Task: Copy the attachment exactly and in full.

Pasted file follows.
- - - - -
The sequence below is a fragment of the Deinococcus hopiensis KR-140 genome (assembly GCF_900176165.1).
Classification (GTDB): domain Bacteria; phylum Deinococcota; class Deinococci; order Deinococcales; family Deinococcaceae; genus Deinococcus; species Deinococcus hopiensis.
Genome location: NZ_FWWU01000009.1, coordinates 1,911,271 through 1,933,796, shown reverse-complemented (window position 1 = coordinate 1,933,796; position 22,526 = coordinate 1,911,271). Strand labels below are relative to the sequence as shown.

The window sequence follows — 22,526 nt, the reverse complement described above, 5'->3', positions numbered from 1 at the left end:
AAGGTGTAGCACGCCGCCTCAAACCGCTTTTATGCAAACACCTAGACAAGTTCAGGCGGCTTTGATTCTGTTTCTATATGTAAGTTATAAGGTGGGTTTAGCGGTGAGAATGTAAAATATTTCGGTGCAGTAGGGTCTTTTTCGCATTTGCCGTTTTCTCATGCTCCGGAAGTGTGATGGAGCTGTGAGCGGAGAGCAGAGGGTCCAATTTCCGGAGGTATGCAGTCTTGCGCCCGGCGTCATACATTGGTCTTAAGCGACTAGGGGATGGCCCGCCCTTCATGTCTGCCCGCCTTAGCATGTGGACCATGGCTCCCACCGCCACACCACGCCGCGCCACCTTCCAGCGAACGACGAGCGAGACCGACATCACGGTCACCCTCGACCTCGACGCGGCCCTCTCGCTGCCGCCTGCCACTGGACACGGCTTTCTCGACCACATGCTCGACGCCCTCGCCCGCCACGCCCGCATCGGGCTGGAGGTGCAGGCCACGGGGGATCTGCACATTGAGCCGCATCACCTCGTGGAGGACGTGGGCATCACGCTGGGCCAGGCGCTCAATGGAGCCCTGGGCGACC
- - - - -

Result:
The sequence below is a fragment of the Deinococcus hopiensis KR-140 genome (assembly GCF_900176165.1).
Classification (GTDB): domain Bacteria; phylum Deinococcota; class Deinococci; order Deinococcales; family Deinococcaceae; genus Deinococcus; species Deinococcus hopiensis.
Genome location: NZ_FWWU01000009.1, coordinates 1,911,271 through 1,933,796, shown reverse-complemented (window position 1 = coordinate 1,933,796; position 22,526 = coordinate 1,911,271). Strand labels below are relative to the sequence as shown.

The window sequence follows — 22,526 nt, the reverse complement described above, 5'->3', positions numbered from 1 at the left end:
AAGGTGTAGCACGCCGCCTCAAACCGCTTTTATGCAAACACCTAGACAAGTTCAGGCGGCTTTGATTCTGTTTCTATATGTAAGTTATAAGGTGGGTTTAGCGGTGAGAATGTAAAATATTTCGGTGCAGTAGGGTCTTTTTCGCATTTGCCGTTTTCTCATGCTCCGGAAGTGTGATGGAGCTGTGAGCGGAGAGCAGAGGGTCCAATTTCCGGAGGTATGCAGTCTTGCGCCCGGCGTCATACATTGGTCTTAAGCGACTAGGGGATGGCCCGCCCTTCATGTCTGCCCGCCTTAGCATGTGGACCATGGCTCCCACCGCCACACCACGCCGCGCCACCTTCCAGCGAACGACGAGCGAGACCGACATCACGGTCACCCTCGACCTCGACGCGGCCCTCTCGCTGCCGCCTGCCACTGGACACGGCTTTCTCGACCACATGCTCGACGCCCTCGCCCGCCACGCCCGCATCGGGCTGGAGGTGCAGGCCACGGGGGATCTGCACATTGAGCCGCATCACCTCGTGGAGGACGTGGGCATCACGCTGGGCCAGGCGCTCAATGGAGCCCTGGGCGACC